Horsa and Hamilcar gliders of the 1st Airlanding Brigade litter landing zone 'Z' west of Wolfheze, 17 September. North is at the photo's bottom.The Allied advance quickly ran into trouble. The reconnaissance squadron was ambushed by the northern flank of Krafft's blocking line and withdrew.[44] The 1st and 3rd Parachute Battalions were also stalled by Krafft's defences and spent the rest of the day skirting his line. The 3rd Parachute Battalion went south and halted in Oosterbeek for most of the night[45] while 1st Parachute Battalion went further north but hit Spindler's forces and was unable to reach the Arnhem-Ede road of Leopard route. Instead Dobie decided to abandon his plan and help Frost at the bridge and the battalion headed south into Oosterbeek overnight.[46] Only the 2nd Parachute Battalion was largely unopposed, bypassing the defences that did not as yet reach down as far as the river. They were slowed by cheering Dutch civilians and did not reach the bridges until late in the day.[47] The railway bridge was blown by German engineers as the Allies approached it[48] and the pontoon bridge was missing its central section.[49] At dusk, the men of A Company under Major Digby Tatham-Warter observed Graebner's force cross the bridge. Most of the battalion and various other supporting units—including two jeeps of Goughs squadron, four 6-pounder anti-tank guns, Brigade HQ (but without Lathbury), and Royal Engineers (in total numbering about 740 men)—[50] moved into Arnhem centre as night fell and owing to the oversight in German orders were able to secure the undefended northern end of the road bridge.[51] Lieutenant Jack Grayburn led an attempt to secure the southern end of the bridge but was unsuccessful, and a later attempt using a flame thrower only succeeded in setting the freshly painted girders of the bridge alight.[52] However, the British were able to make good their position and quickly repulsed the 10th SS Reconnaissance Battalion and other German units when they arrived to secure the bridge.[53]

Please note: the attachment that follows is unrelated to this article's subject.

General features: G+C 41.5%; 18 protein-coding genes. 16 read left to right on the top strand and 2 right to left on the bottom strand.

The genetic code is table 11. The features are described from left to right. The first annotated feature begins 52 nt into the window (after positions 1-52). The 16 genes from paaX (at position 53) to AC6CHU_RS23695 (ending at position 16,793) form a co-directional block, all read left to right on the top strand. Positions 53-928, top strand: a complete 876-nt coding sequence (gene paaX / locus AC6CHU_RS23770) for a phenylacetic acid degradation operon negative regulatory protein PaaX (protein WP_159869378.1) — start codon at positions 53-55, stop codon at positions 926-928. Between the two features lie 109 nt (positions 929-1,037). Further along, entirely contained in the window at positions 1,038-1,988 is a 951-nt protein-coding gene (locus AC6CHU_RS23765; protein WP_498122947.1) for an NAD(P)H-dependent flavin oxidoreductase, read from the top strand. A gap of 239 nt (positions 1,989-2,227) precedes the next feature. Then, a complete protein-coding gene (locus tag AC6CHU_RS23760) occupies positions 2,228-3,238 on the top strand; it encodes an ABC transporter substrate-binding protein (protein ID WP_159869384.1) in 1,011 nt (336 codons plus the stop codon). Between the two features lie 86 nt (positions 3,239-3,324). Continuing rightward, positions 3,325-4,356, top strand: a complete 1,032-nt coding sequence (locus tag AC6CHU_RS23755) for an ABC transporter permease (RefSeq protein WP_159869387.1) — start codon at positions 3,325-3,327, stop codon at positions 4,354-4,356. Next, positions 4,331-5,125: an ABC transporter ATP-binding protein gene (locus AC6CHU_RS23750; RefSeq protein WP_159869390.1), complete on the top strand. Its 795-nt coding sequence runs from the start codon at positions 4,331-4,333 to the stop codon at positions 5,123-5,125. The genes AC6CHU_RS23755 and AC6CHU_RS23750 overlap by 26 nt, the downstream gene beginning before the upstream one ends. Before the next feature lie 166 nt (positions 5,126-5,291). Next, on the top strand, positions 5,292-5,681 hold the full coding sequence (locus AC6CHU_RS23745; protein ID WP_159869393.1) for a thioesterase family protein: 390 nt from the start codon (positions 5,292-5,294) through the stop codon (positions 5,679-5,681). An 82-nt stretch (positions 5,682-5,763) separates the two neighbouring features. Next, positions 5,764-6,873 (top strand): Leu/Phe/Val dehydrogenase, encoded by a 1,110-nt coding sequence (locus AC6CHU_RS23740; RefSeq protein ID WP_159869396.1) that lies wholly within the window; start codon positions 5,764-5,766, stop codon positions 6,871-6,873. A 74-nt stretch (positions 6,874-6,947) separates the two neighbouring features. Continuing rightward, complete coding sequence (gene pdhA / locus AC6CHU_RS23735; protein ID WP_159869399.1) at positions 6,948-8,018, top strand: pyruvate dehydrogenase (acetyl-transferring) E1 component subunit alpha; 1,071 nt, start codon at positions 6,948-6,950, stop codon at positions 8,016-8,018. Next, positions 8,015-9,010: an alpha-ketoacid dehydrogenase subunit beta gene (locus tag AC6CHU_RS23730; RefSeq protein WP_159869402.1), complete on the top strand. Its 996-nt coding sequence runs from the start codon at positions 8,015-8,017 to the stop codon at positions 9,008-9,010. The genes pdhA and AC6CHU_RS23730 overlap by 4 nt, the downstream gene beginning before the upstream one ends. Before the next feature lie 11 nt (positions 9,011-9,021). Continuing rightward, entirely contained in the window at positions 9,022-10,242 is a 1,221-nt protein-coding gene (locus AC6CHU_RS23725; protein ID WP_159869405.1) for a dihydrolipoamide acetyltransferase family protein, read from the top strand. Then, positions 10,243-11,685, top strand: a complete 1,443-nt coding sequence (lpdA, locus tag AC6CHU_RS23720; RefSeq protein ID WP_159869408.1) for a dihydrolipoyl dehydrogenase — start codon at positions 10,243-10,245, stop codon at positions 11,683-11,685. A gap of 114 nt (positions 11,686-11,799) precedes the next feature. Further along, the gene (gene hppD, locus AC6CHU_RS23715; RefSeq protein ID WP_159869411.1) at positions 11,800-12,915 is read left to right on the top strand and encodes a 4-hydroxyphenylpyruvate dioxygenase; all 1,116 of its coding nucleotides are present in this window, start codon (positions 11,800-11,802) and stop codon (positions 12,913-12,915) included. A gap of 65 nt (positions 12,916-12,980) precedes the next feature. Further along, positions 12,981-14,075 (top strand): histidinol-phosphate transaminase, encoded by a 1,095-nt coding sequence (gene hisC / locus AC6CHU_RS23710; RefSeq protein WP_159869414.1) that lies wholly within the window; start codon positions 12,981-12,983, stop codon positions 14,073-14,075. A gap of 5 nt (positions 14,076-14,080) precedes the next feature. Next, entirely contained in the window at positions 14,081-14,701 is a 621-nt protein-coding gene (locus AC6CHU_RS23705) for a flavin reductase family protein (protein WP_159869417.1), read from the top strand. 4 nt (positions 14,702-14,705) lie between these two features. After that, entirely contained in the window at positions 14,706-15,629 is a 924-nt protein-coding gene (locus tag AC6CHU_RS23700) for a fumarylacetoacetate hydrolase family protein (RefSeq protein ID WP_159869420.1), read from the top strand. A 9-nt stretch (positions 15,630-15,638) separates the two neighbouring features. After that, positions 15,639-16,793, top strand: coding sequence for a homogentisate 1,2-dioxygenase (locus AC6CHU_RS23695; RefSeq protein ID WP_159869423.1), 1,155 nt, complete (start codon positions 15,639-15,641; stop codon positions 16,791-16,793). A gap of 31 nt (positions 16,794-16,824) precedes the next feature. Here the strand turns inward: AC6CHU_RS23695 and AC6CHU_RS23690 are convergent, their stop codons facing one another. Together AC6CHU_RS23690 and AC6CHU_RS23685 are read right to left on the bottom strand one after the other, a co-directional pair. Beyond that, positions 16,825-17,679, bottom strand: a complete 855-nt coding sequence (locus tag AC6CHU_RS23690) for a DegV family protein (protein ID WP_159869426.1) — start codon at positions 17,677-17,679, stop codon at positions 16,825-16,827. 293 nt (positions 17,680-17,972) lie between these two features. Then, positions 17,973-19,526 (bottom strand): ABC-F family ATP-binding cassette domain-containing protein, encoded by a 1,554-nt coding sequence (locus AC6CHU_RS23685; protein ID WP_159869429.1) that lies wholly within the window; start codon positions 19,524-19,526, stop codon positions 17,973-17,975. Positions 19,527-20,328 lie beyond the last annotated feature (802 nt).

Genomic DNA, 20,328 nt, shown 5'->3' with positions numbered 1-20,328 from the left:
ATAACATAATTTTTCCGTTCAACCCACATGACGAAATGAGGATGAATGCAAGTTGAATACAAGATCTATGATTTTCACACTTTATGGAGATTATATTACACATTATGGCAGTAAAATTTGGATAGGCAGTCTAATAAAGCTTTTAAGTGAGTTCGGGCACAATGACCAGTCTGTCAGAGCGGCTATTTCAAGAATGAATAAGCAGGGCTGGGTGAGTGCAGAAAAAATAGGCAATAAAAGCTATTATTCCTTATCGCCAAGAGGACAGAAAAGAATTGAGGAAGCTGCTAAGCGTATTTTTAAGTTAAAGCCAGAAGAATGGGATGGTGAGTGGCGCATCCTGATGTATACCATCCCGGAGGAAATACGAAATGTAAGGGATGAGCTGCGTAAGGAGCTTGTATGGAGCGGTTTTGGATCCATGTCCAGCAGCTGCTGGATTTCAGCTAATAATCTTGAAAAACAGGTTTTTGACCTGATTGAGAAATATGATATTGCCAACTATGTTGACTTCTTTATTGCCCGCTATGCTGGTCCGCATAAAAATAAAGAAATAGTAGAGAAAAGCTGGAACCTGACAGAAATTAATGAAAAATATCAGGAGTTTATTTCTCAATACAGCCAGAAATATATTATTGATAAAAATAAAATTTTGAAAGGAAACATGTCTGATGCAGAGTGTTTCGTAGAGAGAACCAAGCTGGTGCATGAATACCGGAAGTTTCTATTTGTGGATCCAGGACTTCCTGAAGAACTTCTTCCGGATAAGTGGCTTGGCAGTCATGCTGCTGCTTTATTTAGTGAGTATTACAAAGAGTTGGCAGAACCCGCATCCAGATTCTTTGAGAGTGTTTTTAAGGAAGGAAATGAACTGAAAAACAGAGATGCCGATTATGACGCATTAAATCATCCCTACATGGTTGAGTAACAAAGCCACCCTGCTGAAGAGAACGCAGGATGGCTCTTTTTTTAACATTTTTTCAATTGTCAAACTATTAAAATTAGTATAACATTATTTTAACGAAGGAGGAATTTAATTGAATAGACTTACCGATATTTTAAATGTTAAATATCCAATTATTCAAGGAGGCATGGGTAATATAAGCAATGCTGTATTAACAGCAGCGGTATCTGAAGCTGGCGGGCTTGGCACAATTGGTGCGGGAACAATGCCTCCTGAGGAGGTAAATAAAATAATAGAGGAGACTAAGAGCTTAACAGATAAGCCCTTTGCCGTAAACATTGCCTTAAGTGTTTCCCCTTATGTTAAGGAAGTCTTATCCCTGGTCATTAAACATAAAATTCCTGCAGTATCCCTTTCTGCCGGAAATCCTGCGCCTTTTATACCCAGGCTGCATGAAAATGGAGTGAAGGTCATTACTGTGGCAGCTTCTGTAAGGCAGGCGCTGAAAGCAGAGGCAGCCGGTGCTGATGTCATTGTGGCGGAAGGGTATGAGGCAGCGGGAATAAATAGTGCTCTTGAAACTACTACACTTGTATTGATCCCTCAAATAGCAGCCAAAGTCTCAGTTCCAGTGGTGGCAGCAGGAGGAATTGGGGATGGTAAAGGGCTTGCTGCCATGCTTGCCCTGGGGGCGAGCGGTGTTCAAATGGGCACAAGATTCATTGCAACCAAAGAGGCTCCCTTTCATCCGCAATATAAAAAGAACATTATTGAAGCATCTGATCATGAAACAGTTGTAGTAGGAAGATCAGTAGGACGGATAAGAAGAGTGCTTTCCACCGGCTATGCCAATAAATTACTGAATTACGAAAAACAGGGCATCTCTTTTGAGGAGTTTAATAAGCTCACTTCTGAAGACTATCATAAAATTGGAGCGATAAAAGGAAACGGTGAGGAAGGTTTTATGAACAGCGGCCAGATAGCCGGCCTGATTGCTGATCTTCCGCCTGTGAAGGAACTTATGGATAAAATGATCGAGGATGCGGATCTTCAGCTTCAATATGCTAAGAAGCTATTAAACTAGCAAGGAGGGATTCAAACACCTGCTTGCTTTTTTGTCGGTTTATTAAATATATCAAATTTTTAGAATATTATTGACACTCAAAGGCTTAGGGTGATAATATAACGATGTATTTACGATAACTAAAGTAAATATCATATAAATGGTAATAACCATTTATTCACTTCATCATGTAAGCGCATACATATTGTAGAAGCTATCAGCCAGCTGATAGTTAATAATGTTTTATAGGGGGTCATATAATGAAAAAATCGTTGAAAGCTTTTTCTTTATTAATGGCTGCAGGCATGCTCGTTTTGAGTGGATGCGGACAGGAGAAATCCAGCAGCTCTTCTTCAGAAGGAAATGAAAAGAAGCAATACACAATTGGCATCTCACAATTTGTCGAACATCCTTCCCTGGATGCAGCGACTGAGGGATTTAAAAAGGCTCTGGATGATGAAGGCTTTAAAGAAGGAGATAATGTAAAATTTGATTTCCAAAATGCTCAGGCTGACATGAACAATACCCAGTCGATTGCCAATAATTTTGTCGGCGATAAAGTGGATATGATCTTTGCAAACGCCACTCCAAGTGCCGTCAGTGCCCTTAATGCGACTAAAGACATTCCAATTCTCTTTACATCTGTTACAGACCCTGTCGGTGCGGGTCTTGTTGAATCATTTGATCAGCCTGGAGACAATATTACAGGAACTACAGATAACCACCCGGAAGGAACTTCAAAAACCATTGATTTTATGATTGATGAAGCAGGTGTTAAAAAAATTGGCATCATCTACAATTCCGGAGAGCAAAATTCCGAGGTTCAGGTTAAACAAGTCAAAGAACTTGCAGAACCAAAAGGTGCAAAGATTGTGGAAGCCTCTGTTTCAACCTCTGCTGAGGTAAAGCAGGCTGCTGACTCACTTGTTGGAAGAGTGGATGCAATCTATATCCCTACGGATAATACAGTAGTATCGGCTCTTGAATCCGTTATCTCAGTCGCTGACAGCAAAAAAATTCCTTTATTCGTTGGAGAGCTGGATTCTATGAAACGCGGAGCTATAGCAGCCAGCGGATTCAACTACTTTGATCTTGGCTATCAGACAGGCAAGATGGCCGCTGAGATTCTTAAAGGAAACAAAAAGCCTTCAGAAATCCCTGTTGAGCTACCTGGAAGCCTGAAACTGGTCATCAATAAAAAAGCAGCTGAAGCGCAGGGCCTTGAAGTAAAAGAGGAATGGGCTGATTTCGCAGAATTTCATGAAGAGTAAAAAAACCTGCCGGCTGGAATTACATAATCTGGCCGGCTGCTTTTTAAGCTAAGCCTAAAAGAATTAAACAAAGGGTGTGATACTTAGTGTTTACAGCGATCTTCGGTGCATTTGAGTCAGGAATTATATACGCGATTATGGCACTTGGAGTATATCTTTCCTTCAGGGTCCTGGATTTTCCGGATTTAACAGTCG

Meanwhile, the Airlanding Brigade moved quickly to secure the landing zones. The 2nd Battalion, South Staffordshire Regiment moved into Wolfheze, the 1st Battalion, The Border Regiment secured DZ 'X', deploying its companies around the DZ and in Renkum, and the 7th Battalion King's Own Scottish Borderers moved to secure DZ 'Y'.[54] Here, they ambushed the Dutch SS Wach Battalion as it headed toward Arnhem from Ede.[55] Units of the Airlanding Artillery and Divisional HQ headed into Wolfheze and Oosterbeek where medical officers set up a Regimental Aid Post at the home of Kate ter Horst.[56]

The Allied advance was severely hampered by poor communications in these crucial initial phases.[57] The paratroopers' radio sets range was instantly limited by the wooded terrain and as the battalions advanced they lost contact with Divisional HQ at the landing zones.[58] Over the coming nine days, radio communication within the division, with Browning's HQ at Nijmegen, with XXX Corps and with the United Kingdom would be intermittent and unreliable, severely hampering the British units.[59] Carrier pigeons were even used to make contact with England.[60] Partly as a consequence of this limitation, Urquhart decided to follow the 1st Parachute Brigade and make contact with Lathbury. He found the Brigade HQ on Lion route but was informed Lathbury himself was visiting the 3rd Battalion. Urquhart followed him there but subsequently would not be able to return to Divisional HQ for two days.[61]

Time to play another round of Close Combat 2, A Bridge too far and watch some BoB.
Fallen paratrooper's remains recovered. Hopefully they will be able to ID the remains.